At the Royal Norfolk Show the Musical Ride of the Household Cavalry
thrilled the crowds with a display of horsemanship to music, their ceremonial
uniform resplendent in the sunshine. The Musical Ride dates back to the Royal
Tournament in 1882 and has been performing to the British public ever since.
The performance is designed to demonstrate the type of horsemanship used
by the Regiment in the days when it still fought on horseback. Drills which
practice battlefield and ceremonial manoeuvres are carried out to music and
focus on precise timing, coordination and dressing to ensure that different
components are all working together for one purpose.
Eight soldiers from each of the Life Guards and The Blues and Royals
form the core of the ride, dressed exactly as they are for full state
ceremonial events; the only difference is that they carry lances instead of
swords. Training for each show begins at least a month in advance, on top of
the five month riding course required of each man to be admitted to the
With them ride four men dressed in the stable-wear of the 1820’s, which
although appearing very formal today was then considered quite relaxed. The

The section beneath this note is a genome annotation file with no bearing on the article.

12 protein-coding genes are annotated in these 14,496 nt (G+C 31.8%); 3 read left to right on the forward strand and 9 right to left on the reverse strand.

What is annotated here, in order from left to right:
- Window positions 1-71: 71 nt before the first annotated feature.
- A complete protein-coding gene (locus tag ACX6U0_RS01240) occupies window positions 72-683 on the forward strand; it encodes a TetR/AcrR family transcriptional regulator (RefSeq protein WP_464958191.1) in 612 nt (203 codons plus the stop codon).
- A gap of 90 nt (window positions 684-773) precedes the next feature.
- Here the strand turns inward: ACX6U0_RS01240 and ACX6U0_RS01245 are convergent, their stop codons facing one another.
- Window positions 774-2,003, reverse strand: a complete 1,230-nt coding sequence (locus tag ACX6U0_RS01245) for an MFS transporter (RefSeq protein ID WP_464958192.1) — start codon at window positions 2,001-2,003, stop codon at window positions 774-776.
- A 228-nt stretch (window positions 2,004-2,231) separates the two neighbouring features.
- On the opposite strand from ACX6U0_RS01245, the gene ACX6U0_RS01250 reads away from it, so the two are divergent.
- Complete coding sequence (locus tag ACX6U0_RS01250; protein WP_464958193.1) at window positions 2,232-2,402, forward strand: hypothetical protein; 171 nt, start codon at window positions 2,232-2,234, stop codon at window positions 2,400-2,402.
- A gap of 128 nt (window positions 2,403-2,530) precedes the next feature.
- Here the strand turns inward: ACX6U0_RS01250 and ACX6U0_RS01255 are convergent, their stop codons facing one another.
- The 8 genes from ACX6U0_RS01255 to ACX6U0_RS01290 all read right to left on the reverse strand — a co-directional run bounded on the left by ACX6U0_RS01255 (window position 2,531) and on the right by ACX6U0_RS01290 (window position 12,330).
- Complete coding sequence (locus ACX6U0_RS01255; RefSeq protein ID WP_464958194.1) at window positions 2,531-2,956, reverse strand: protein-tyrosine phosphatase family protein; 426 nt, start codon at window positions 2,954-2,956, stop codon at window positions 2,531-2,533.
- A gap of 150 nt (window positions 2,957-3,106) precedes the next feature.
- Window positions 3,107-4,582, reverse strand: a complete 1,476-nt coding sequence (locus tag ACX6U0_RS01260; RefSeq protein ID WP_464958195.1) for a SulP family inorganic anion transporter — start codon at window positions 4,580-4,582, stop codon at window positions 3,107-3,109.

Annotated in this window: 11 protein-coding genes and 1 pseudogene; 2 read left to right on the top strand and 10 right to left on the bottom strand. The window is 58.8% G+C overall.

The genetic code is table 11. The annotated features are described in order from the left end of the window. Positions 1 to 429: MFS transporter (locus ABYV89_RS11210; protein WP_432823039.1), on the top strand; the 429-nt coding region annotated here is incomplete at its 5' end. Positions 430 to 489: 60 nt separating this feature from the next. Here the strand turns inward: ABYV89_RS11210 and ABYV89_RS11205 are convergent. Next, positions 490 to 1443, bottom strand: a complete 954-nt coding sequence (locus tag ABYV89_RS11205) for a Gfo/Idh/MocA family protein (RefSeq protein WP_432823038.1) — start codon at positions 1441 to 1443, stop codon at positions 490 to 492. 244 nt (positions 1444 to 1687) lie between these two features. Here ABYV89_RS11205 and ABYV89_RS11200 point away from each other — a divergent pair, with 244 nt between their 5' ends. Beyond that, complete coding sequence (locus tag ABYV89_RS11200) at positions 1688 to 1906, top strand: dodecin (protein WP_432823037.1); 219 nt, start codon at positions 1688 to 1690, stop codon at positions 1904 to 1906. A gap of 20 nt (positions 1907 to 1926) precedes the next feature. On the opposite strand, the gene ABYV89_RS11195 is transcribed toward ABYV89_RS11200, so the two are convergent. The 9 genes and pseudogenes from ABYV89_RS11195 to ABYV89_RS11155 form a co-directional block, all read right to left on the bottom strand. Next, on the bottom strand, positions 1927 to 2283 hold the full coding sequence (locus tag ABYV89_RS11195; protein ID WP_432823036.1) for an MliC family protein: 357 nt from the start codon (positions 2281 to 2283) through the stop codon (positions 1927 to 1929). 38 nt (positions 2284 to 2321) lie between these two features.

uniforms allow a little more flexibility, as it is these riders who perform
such skills as laying the horses down and standing up on the saddles. Laying
horses down used to be done in battle to conceal and protect cavalry units from
enemy gunfire and to allow a stable firing platform for the rider.
Another feature is the musicians. The drum horse usually carries silver
drums which weigh 52kg and is constantly surrounded by noise; it takes five
years to train him to get used to it all. The four state trumpeters used to
communicate orders across the battlefield and still ride the grey horses which
helped to mark them out in the melee. Finally it is the Officer, Captain
James Harbord of the Life Guards, who commands the Ride.
The soldiers of the Household Cavalry are unique across the world in
that they are the only mounted ceremonial soldiers who also serve as fighting
soldiers on operations.